And the reason why RDG is worth every penny: the attention to detail and the caliber of service (3 staff members on our table) take the ineffably delicious food to yet another level of sensorial reward.

Tracie P and I will be heading out shortly for the last event in her birthday celebration. Aren’t you as glad as I am that she was born? :-)

A gorgeous dry Muscat to start Tracie P’s birthday weekend

Tracie P and I started her birthday weekend off with cousins Joanne and Marty on the patio at the Backstreet Café in Houston, where our friend, sommelier Sean Beck, poured us this AWESOME 2008 dry Muscat from Weinbach (Alsace), a classic expression of the grape (which I was tasting for the first time).

So salty and such beautiful floral notes and so perfectly paired with the warm fall early evening on the patio…

Sean matched this excellent wine with a grilled portabello cap, topped with sautéed Gulf shrimp and cremini, from the restaurant’s current and very groovy “mushroom menu.”


Next up: right this way, your table’s waiting… dinner at the incredible RDG

Happy birthday Tracie P! I love you so much!

Time of Our Lives

for Tracie P on her birthday

time, my how the time flies by
when you’re living a life in love
and giving your love your life
in time

I’m certain I heard it once before
in an old song or movie score
lovers don’t feel the time
slip by

my dear, please know
as the years come and go
I’ll be here to show
how my love will only grow
’cause we’re in the time of our
lives, my love
our time, my love

rhymes, poets write words in time
rhythms play out in lines
for lovers to read supine
in time

my dear, please know
as the years come and go
I’ll be here to show
how my love will only grow
’cause we’re in the time of our
lives, my love
our time, my love

Anyone who says we can’t feed the world is talking b*&% s$#@!

Above: “Anyone who says we can’t feed the world is talking b… s…,” said Glen Boudreaux yesterday. What a great family and what interesting folks! I was fascinated by what he had to say and his take on humane, wholesome farming and “pasture-based” ranching.

There’s so much to tell since the last post… a couple of truly outstanding meals and more than one exceptional bottle of wine. But all that will have to wait.

Yesterday, I had a fascinating conversation with the gentleman above, Glen Boudreaux, who (together with his lovely wife Honi, pronounced honey) has owned and managed a ranch in beautiful Brenham, Texas for more than 20 years — the Jolie Vue Farms. Glen and Honi hosted a farm-to-table dinner last night and I covered the event for one of my clients (one of the underwriters). You can see my post (together with some of my git’ fiddle picking) here.

mustard greens

Above: Mustard greens and blue corn grits, sourced locally and prepared by chef Paul Lewis who came in from Houston for the event.

Glen advocates a no-nonsense approach to farming and is a proponent of humane and wholesome, “pasture-based” ranching. Over the last two decades, he has revived a ranch that had been devastated by cotton farming and left to the weeds. Merely by encouraging and enabling the revival of native grasses, he is literally able to raise twice as many cattle per acre as the Texas department of agriculture believes possible. And he is convinced that his philosophy — if embraced by the world — would allow the global farming community to stamp out hunger. And frankly, when you shake this man’s hand and he looks you in the eye with a warmth and humanity not uncommon in the Texas farmland, you believe him.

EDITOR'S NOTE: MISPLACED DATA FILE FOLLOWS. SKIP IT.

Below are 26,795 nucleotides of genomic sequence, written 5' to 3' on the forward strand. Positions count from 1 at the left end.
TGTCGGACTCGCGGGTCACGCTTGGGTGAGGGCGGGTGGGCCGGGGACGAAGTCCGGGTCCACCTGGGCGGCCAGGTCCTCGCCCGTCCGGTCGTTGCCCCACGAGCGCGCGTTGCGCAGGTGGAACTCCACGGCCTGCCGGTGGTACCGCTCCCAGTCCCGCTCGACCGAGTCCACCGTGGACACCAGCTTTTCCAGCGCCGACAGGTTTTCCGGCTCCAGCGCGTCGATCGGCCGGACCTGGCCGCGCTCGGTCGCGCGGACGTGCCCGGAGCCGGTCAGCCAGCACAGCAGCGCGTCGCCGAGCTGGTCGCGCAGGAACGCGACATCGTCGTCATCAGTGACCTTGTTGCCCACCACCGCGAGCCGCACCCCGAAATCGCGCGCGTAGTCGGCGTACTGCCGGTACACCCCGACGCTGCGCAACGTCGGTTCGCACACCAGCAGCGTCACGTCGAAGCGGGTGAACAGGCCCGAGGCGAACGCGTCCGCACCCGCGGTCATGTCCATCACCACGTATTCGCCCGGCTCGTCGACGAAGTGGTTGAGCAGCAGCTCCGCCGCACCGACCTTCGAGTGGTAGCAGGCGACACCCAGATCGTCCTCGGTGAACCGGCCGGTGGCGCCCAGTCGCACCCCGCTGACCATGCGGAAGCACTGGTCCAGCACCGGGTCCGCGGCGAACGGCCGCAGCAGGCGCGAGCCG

Above: More than 200 persons sat down for dinner together at one continuous table last night. The event was organized by artist Jim Denevan and his company Outstanding in the Field.

Among the more fascinating topics of conversation with Glen: the parallels he sees between Jewish dietary law and his approach to ranching and butchering (the butchering, he explains, is as important as the farming and he carefully and “mercilessly” screens his clients, he told me); he loathes anyone who uses the word “natural” or “organic” in their packaging or labeling (see this fantastic post on his blog, What’s it all mean? Natural terminology can be confusing…); his admiration for “sissy” (Joel’s word) and “rebel” (Glen’s word) farmer Joel Salatin (check out this video I found this morning).

Above: Tracie P and I really loved this couple, Clay and Julia Theeck, who help the Boudreaux family manage their ranch. You wouldn’t think that it’s fascinating to hear someone talk about native grass until you talk to Clay and Julia. Their knowledge of the local plant life is incredible. Clay and Glen haven’t done anything to treat the soil on the Jolie Vue ranch. All they do is help the native grasses flourish.

Glen and Honi sell most of their cattle and pigs to locally based individuals who want to feed their children wholesome food. They also sell to the occasional restaurant, like Cullen’s in Houston, who also underwrote the dinner.

Ultimately, they believe that their livestock should be happy, that happy pigs and cattle make for the healthiest nutrition. Although chef Lewis may have had something to do with the delicious factor yesterday, it was the materia prima that played the starring role.

Above: “Jews may not have believed in the afterlife the way that we do,” said Glen. “But when you read [the dietary laws in] the Old Testament, you can tell that they were doing what they were doing because they knew that it was the right thing to do on earth.”

My life in Texas continues to inspire me on many levels. This state — this Republic! — is home to a wide spectrum of folks, from the love-happy, guitar-strumming, pot-toking hippies of our beloved Austin to the generous-of-spirit, G-d-fearing, gun-toting ranchers of the immensely beautiful plains. Somehow, beyond the stereo- and archetypes, no matter the gulf of difference between them, there seem to be a humanity and a gentleness that pervade their willfully shared ethos.

In the words of Gary P. Nunn

I wanna go home with the armadillo
country music from Amarillo and Abilene
the friendliest people
and the prettiest women you ever seen